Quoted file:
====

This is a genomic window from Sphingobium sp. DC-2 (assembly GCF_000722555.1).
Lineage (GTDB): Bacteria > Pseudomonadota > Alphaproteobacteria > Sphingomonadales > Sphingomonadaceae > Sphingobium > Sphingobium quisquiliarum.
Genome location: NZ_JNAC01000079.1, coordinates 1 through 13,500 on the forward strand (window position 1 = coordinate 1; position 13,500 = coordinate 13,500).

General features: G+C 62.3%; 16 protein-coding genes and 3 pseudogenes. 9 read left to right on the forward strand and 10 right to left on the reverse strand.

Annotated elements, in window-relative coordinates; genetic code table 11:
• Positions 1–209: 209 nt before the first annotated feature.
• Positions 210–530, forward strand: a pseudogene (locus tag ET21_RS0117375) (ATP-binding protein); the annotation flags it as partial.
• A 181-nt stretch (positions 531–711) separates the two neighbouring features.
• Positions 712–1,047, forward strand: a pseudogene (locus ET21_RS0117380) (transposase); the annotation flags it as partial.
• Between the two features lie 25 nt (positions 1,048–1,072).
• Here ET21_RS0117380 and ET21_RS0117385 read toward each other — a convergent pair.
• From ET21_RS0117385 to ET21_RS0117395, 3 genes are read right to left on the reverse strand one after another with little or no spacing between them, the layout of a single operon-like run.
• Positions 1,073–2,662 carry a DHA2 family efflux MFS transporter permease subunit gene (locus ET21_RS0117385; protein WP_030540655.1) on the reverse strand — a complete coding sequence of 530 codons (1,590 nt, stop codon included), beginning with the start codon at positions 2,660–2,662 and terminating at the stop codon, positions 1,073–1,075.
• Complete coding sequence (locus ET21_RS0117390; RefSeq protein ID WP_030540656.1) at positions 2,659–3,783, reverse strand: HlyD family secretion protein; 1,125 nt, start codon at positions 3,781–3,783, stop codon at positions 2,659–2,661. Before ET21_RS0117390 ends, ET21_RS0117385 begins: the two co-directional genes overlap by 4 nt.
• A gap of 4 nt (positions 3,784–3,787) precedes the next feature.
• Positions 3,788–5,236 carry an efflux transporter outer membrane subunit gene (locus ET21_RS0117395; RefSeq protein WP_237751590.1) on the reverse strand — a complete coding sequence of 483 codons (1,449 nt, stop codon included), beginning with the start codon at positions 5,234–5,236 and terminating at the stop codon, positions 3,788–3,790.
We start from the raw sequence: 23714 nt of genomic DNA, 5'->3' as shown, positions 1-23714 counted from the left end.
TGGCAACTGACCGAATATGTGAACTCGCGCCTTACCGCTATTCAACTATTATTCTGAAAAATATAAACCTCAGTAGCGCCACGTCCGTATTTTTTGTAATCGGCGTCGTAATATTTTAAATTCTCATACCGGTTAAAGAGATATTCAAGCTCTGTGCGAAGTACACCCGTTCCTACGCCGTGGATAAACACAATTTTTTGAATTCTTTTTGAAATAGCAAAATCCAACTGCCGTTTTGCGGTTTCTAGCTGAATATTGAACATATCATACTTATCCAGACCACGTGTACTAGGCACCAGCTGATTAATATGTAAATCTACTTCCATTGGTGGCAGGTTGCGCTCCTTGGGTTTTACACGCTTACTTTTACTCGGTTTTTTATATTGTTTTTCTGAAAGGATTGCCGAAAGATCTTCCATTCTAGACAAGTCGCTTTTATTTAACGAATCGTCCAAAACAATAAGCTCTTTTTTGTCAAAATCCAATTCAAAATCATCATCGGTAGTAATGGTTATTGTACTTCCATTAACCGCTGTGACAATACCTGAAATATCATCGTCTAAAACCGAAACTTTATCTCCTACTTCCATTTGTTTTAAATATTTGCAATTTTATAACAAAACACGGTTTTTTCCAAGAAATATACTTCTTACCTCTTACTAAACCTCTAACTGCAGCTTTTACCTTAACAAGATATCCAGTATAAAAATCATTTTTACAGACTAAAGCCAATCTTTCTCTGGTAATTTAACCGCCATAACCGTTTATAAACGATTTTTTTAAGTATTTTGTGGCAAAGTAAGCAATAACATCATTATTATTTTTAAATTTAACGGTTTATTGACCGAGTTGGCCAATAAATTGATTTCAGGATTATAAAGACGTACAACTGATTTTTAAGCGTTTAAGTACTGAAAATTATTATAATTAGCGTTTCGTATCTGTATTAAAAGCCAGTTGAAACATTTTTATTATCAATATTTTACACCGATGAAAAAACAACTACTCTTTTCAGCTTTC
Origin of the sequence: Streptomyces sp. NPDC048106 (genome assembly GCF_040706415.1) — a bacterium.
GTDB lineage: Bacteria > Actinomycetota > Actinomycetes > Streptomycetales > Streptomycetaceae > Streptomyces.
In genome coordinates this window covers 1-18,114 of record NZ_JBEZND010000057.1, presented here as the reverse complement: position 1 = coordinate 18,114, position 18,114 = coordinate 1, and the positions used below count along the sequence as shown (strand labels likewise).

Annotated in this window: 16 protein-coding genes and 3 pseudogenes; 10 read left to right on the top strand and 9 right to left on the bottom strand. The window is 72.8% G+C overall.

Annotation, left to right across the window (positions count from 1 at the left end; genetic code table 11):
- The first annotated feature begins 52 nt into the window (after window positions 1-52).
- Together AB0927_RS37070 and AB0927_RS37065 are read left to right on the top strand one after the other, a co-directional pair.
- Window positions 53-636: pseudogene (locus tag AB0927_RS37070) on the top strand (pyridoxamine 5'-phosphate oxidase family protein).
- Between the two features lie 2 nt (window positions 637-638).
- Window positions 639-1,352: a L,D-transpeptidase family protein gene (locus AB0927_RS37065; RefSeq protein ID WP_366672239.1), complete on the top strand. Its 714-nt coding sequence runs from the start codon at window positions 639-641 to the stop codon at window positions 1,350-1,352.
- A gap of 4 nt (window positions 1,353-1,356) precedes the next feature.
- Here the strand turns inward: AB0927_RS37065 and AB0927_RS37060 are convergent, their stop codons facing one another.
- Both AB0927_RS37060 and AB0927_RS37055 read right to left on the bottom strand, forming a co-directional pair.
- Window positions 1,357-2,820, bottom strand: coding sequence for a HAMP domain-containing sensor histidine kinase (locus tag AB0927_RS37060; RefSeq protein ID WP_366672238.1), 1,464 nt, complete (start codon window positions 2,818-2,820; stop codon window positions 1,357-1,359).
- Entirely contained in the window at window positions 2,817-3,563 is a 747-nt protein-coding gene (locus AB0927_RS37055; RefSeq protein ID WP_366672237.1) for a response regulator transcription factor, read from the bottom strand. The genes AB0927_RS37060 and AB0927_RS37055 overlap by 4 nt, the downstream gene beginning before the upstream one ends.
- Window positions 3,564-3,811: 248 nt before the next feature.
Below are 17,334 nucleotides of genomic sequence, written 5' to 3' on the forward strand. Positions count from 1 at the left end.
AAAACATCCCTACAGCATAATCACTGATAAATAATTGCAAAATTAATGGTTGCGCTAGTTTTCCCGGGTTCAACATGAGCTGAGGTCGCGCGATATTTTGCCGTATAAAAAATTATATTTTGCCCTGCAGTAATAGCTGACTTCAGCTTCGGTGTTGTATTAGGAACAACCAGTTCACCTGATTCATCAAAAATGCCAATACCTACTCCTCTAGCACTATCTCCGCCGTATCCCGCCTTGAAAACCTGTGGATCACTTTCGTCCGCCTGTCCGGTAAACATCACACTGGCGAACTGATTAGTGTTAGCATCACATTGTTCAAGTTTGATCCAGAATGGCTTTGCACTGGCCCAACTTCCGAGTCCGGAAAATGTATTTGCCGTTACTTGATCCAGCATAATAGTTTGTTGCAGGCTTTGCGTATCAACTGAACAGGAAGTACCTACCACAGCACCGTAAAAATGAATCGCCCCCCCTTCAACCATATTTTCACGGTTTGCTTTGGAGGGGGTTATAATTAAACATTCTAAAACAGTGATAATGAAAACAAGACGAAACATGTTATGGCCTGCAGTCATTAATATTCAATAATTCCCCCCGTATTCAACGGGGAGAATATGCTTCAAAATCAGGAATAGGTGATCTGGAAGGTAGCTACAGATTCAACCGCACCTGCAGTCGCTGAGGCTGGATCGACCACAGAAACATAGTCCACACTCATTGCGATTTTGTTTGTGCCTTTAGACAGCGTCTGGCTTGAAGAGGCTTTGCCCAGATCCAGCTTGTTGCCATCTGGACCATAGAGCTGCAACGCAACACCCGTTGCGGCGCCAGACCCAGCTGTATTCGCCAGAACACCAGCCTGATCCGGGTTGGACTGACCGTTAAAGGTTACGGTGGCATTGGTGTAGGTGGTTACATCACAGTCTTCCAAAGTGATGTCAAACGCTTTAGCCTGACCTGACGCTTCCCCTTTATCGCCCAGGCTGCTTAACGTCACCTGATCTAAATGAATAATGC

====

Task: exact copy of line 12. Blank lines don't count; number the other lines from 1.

• From ET21_RS0117385 to ET21_RS0117395, 3 genes are read right to left on the reverse strand one after another with little or no spacing between them, the layout of a single operon-like run.